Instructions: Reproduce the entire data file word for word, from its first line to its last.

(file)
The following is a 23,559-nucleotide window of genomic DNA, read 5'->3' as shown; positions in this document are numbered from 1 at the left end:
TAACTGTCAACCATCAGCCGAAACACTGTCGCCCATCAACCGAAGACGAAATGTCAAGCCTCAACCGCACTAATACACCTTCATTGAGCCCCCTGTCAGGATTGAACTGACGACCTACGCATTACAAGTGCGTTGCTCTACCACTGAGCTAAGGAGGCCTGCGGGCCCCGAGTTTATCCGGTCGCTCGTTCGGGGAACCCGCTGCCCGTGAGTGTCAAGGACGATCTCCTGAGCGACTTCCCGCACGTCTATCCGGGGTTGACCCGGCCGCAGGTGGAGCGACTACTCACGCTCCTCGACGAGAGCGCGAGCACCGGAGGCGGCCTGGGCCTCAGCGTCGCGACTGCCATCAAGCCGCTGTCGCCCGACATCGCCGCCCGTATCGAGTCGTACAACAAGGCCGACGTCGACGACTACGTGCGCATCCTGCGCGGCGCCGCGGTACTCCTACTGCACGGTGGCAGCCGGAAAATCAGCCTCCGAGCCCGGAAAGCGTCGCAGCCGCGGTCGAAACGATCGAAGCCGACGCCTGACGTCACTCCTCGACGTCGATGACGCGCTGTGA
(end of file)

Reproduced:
The following is a 23,559-nucleotide window of genomic DNA, read 5'->3' as shown; positions in this document are numbered from 1 at the left end:
TAACTGTCAACCATCAGCCGAAACACTGTCGCCCATCAACCGAAGACGAAATGTCAAGCCTCAACCGCACTAATACACCTTCATTGAGCCCCCTGTCAGGATTGAACTGACGACCTACGCATTACAAGTGCGTTGCTCTACCACTGAGCTAAGGAGGCCTGCGGGCCCCGAGTTTATCCGGTCGCTCGTTCGGGGAACCCGCTGCCCGTGAGTGTCAAGGACGATCTCCTGAGCGACTTCCCGCACGTCTATCCGGGGTTGACCCGGCCGCAGGTGGAGCGACTACTCACGCTCCTCGACGAGAGCGCGAGCACCGGAGGCGGCCTGGGCCTCAGCGTCGCGACTGCCATCAAGCCGCTGTCGCCCGACATCGCCGCCCGTATCGAGTCGTACAACAAGGCCGACGTCGACGACTACGTGCGCATCCTGCGCGGCGCCGCGGTACTCCTACTGCACGGTGGCAGCCGGAAAATCAGCCTCCGAGCCCGGAAAGCGTCGCAGCCGCGGTCGAAACGATCGAAGCCGACGCCTGACGTCACTCCTCGACGTCGATGACGCGCTGTGA